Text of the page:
2. As a semantic gesture. Rather than seeing art in terms of form and content I like to think of art as a gesture of communication that has its own internal logic and structure. My hope is that a patient viewer who saw several of my pieces and perhaps read my artist’s statement could construct their perceptions into something resembling the sense I had while creating the work. Of course it’s not an exact translation (that’s half the fun of art), but perhaps they can see a gesture of my idea.
  3. As a speculative fiction. Every aspect of my process from the theorizing I do here to the practical decisions made in the studio construct a speculative fiction–a metaphorical microcosm within the fullness of reality and lived experience. To make art is to isolate and imaginatively engage with a facet of life. Just as a work of fiction like Bradbury’s Fahrenheit 451 presents a picture for how the world might be, I hope the entire scope of my practice presents a model for how the world might be seen or engaged with.

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Thursday Thoughts: A possible definition of creativity

The official definition of creativity (according to the New Oxford American Dictionary) is: the use of the imagination or original ideas, especially in the production of an artistic work.

I would like to suggest an alternative definition.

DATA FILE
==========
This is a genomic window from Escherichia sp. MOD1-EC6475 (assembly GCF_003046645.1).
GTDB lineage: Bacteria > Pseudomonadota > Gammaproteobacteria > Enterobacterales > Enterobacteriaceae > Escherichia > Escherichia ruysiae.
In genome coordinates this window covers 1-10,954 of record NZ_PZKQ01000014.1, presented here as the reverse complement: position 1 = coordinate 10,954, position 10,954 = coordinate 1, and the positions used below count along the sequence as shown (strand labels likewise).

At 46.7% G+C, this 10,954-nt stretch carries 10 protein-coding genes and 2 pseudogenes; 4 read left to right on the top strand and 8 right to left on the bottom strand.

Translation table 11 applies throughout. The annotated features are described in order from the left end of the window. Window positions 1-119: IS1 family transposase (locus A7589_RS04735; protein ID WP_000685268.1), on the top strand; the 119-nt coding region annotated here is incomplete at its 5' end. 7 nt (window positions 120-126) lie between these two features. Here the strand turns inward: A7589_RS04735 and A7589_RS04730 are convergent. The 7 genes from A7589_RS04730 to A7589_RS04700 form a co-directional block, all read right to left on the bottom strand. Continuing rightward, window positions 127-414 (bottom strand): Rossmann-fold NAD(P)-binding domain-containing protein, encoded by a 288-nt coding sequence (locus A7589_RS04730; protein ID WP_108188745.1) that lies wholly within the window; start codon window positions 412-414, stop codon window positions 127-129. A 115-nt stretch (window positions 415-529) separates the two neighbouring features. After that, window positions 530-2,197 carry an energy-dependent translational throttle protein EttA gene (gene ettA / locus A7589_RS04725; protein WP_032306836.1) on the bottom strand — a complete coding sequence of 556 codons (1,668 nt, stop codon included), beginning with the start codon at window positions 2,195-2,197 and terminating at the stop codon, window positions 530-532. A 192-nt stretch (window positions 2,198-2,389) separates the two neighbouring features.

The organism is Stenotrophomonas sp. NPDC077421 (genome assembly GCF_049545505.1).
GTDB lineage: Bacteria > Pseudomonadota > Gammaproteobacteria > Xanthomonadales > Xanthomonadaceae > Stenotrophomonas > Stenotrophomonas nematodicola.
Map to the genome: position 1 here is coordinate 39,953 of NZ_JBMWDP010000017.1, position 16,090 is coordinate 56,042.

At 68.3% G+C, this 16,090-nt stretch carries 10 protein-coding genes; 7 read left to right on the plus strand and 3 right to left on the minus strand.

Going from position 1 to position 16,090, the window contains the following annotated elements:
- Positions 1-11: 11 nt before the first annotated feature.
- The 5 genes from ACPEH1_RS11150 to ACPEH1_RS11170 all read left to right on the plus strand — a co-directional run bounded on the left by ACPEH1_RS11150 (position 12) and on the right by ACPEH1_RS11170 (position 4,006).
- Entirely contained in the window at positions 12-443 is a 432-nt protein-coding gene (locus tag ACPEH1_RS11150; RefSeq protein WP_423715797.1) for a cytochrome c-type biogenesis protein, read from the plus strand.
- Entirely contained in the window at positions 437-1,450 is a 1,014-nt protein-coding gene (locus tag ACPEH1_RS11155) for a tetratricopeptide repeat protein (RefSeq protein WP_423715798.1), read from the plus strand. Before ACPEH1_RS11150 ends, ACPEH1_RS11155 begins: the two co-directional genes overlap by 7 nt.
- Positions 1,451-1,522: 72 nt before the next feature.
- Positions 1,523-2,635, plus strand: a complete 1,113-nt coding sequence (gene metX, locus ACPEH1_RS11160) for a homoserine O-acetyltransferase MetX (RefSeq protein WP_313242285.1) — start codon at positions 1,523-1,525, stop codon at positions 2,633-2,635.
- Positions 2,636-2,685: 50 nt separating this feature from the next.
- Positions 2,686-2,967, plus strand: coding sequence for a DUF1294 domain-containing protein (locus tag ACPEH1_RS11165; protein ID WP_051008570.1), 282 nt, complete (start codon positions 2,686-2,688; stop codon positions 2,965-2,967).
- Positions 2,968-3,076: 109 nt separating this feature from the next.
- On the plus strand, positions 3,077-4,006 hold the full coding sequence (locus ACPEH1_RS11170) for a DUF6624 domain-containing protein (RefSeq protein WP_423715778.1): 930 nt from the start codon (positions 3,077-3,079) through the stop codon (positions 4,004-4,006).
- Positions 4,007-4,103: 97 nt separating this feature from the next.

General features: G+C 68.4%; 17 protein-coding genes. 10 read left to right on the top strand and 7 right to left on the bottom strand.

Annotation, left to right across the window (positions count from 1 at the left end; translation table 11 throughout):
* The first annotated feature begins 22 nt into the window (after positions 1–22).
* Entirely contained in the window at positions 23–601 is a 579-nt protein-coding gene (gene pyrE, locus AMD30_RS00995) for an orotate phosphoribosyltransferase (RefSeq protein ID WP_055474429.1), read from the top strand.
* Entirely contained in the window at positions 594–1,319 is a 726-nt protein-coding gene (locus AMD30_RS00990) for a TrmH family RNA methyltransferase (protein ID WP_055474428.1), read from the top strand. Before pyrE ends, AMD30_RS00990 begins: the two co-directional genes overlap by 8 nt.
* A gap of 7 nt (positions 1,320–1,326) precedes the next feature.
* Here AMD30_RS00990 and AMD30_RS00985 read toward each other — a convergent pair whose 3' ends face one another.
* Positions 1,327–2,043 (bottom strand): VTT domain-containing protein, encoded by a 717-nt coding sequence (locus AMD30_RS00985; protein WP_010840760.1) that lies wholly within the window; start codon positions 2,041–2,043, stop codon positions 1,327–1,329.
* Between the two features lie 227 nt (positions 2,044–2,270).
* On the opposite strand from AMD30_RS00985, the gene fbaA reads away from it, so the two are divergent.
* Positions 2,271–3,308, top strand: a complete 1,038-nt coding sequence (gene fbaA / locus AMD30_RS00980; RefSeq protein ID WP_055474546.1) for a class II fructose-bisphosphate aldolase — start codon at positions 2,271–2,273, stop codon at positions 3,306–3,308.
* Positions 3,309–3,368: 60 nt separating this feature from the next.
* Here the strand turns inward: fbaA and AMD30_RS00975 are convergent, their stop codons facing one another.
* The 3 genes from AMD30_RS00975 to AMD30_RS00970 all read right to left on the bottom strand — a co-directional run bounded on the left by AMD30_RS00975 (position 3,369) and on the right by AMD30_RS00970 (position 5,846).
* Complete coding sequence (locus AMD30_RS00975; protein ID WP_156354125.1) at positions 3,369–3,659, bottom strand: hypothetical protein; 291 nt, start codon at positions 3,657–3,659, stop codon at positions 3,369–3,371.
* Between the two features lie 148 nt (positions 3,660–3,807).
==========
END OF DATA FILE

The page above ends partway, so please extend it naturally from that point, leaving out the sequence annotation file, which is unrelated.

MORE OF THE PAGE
Creativity is the structuring of the chaos and brokenness of our world into some kind of order.

Within that definition everyone from air traffic controllers and bankers to painters and bakers are engaged in creative activity.

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Thursday Thoughts: How a painting works

Proteus, Cy Twombly, 1984

The following is paraphrased from Roland Barthes’ The Wisdom of Art.

Whenever we look at a painting the question is, “what is happening here?” The picture is a kind of theater, the curtain parts, we watch, we wait, we receive, we understand, and when the scene is over and the picture gone, we remember. In a painting there occurs a fact, an accident, an outcome, a surprise, and an action.

The fact is the tangible substance we see. We imbue everything we see with meaning; the alchemy of painting is that despite the meaning the materials also remain stubbornly things (facts). Even if the painting is a result of precise calculation, there is still the impression of accident. We sometimes call this inspiration, a creative force that is the euphoria of chance. The fact and the accident together created an outcome, which is the overall effect of the work. This effect can not be located or described in a series of details. The outcome creates a surprise. In the Christian tradition we would call this illumination, a kind of mental shock which grants access, regardless of all known intellectual means, to truth. Last is the action, which is the viewer’s engagement with the painting. One can engage the painting from a place of culture (a familiarity with the references contained), from a place of specialization (an awareness of the historical and technical tradition), from a place of pleasure (aesthetic or conceptual enjoyment), from a place of memory (the ghost that follows the viewer long after they have left the painting), and from a place of production (the desire to re-produce the work that arises from an awareness of how the work was made).